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7 Advanced Canyoneering Anchors To Add To Your Toolkit

Are you eager to take your canyoneering skills to the next level? Canyoneering in the Southwest offers great potential for those seeking a unique adventure. However, exploring some of the most extraordinary off-the-beaten-path canyons requires a skillset beyond basic canyoneering techniques. Adding advanced canyoneering anchors to your toolbox can be an invaluable asset that allows you to travel deeper and more safely into the wild.

Basic canyoneering rigging techniques may involve a locked off rappel device attached to a set of bolts or a large boulder. By comparison, advanced canyoneering anchors are strategically constructed from other resources that range from something as simple as a bag of sand to more complex such as a series of hitches that release upon tensioning the ‘pull’ side of the rope. Successful implementation of advanced canyoneering anchors requires proficiency in advanced canyoneering rigging techniques, but also extends to proper sequencing within the team, ability to rappel smoothly and consistently, and effective methods of retrieval.

Canyoneering Near Hanksville Utah

Here are three benefits of deploying advanced canyoneering anchors:

1) Expanding your skillset to explore new canyons. In many wilderness areas bolting is prohibited. Therefore, lacking a heavy boulder or deep-rooted tree, advanced canyoneering anchor skills may be required to explore certain canyons. Learning advanced anchors enables canyoneers to push their exploration to new limits.

2) Canyons are dynamic environments. Picture your favorite slot canyon and the series of anchors for each rappel. During a flood event, a torrent of water is violently thrashing car sized boulders through the canyon system. If you were to return to this canyon after such a flood, and the tree or boulder anchor you depended on was nowhere to be found, would you be able to continue through the canyon? Advanced anchors help canyoneers be more prepared by providing a suite of options to quickly adapt to unexpected conditions.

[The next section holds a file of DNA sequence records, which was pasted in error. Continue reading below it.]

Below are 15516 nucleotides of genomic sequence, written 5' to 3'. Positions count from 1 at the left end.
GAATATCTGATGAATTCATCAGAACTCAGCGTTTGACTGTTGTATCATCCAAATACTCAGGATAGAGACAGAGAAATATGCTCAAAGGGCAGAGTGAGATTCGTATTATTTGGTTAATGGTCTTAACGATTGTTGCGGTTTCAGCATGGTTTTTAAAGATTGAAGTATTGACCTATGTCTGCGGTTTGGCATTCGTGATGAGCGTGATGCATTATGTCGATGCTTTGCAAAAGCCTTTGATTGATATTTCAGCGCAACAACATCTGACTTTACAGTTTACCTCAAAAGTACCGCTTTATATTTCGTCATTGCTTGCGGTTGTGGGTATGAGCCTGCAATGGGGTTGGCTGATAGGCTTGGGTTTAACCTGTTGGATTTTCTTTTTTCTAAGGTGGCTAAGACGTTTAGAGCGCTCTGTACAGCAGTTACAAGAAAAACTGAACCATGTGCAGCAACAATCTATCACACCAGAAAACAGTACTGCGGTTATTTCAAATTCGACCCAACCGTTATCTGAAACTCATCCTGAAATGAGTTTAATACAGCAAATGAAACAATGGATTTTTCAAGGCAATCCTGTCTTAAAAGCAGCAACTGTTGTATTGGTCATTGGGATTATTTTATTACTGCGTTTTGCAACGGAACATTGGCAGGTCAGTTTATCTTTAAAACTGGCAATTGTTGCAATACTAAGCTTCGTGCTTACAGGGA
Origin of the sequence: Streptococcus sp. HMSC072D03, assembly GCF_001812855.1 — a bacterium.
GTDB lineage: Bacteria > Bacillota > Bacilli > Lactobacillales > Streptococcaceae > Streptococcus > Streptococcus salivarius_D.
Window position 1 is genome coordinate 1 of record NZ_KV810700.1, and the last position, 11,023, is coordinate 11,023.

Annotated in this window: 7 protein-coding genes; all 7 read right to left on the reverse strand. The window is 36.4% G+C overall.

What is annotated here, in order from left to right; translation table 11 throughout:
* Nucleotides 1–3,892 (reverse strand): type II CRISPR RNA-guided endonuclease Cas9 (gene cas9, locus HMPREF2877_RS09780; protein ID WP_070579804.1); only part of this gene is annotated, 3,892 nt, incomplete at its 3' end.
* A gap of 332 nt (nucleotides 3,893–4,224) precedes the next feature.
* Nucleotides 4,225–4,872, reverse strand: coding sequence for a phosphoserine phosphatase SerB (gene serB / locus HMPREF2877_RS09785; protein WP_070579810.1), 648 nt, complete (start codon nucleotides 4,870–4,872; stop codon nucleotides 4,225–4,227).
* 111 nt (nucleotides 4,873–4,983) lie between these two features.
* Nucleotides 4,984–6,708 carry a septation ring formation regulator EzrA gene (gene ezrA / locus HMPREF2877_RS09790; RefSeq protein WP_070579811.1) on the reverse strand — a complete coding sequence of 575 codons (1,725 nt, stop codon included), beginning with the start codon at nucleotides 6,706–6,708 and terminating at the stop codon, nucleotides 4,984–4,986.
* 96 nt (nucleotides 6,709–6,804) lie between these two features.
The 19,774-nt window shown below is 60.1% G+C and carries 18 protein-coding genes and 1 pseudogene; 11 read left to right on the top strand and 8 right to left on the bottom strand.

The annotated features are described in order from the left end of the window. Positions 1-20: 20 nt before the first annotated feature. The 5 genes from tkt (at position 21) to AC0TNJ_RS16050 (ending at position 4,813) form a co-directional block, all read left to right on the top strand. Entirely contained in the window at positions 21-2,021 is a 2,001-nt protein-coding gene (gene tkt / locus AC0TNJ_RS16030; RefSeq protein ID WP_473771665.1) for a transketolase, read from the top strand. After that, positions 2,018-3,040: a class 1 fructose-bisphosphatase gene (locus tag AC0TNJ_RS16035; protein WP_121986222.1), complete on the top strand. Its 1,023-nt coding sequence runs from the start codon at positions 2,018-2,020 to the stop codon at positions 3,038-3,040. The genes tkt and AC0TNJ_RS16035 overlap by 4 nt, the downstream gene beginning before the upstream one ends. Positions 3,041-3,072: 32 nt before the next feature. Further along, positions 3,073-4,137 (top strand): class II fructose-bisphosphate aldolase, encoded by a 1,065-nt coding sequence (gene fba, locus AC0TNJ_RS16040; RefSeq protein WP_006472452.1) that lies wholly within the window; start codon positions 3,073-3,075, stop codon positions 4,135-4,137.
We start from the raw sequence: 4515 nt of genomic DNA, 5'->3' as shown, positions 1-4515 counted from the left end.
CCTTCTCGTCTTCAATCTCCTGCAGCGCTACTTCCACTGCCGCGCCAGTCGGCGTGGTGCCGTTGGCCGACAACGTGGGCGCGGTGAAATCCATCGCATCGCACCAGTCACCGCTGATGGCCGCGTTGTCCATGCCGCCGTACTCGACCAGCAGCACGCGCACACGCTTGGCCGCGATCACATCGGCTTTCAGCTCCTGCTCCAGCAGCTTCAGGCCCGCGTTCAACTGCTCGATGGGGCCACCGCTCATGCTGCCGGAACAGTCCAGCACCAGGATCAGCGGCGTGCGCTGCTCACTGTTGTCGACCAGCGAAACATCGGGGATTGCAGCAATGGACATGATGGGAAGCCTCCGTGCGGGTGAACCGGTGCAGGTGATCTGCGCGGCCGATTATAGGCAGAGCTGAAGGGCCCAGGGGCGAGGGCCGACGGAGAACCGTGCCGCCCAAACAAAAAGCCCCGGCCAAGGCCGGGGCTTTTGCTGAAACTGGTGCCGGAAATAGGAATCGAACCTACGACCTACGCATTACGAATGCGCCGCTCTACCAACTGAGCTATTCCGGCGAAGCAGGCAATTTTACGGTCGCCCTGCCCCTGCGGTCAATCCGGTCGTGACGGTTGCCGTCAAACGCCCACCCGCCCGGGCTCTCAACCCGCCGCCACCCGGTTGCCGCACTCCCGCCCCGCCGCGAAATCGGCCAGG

3) Leave No Trace. You may have heard canyoneers talk about ‘ghosting’ a canyon, meaning that they left no sign they were ever there (i.e., no quick links, no webbing, and no rope grooves). This style of canyoneering is preferred by some as it aligns with Leave No Trace principles. Advanced canyoneering anchors employ retrievable techniques to limit the gear left in the canyon and reduce environmental degradation.


Seven common advanced canyoneering anchors include:

The Fiddle Stick

This is a type of toggle anchor that involves tying a Marlin Spike knot (or a Stone knot) around a device called a fiddle stick (~8 inch plastic stick with a pull cord tied to one end). While the fiddle stick is in place, the group can safely rappel. After the last person rappels, the pull cord is used to retrieve the fiddle stick and the hitch is released.

The Macramé

This technique consists of pulling a bite of rope around a tree or stone pillar (i.e., no need for webbing or quick link), then alternating bites of rope from the rappel side through the pull side and vice versa. The Macramé knot allows the team to rappel safely and after the last rappeler, the rope is retrieved by tensioning the pull side of the rope.


This knot is similar to a Macramé style retrievable anchor. It involves a series of knots that can support a rappeler on one side of the rope. Once the group has all rappelled, the other side of the rope is pulled which releases the CEM knot and retrieves the rope.


Sand Trap Canyoneering Anchor

The Sand Trap

This innovative technique incorporates a long oval piece of canvas material that is specifically designed for canyoneers to load with sand. When the sand trap is appropriately weighted, the group rappels on this anchor. A second rope tied to the far end of the sand trap is then pulled to dump out the sand and retrieve the sand trap.

The Water Anchor (W’Anchor)

This advanced anchor is a close cousin to the sand trap, but relies on a water filled bag designed specifically for the canyons as the anchor. The back of the water anchor has a roll top to seal the bag and is held shut by a pin. Once the group rappels on the anchor, a pull cord is used to remove the pin, thereby releasing the water and the empty W’Anchor is pulled down.

Pot Shot Canyoneering Anchor

The Pot Shot

Often used in a series, pot shots are small bags filled with sand and stacked to form an anchor for a rappel (or thrown to escape a pothole). The pot shots are all tied in a specific order on a pull cord so that, after the team rappels, the pot shots are pulled one at a time down canyon and each empties its sand as the pot shot passes over the lip.

The Pack Drag

As one of the original canyoneering anchor techniques, this advanced method is used to support a hand line during a short down climb. Pack drags are also a useful tool to escape potholes by throwing a pack attached to a rope out of the pothole. The rope can then be used to climb out of the pothole and retrieve the pack.


When you know how to utilize and apply these advanced canyoneering anchors, it provides you with the confidence that you can overcome the obstacles you will encounter in the canyon as well as expand the list of canyons that you have the skill set to explore.  If you are ready to elevate your canyoneering skills, the Get In The Wild team invites you to join us for our Advanced Anchors and Rigging Course where expert instructors will help you develop a robust and comprehensive canyoneering anchor toolkit for your canyoneering adventures.

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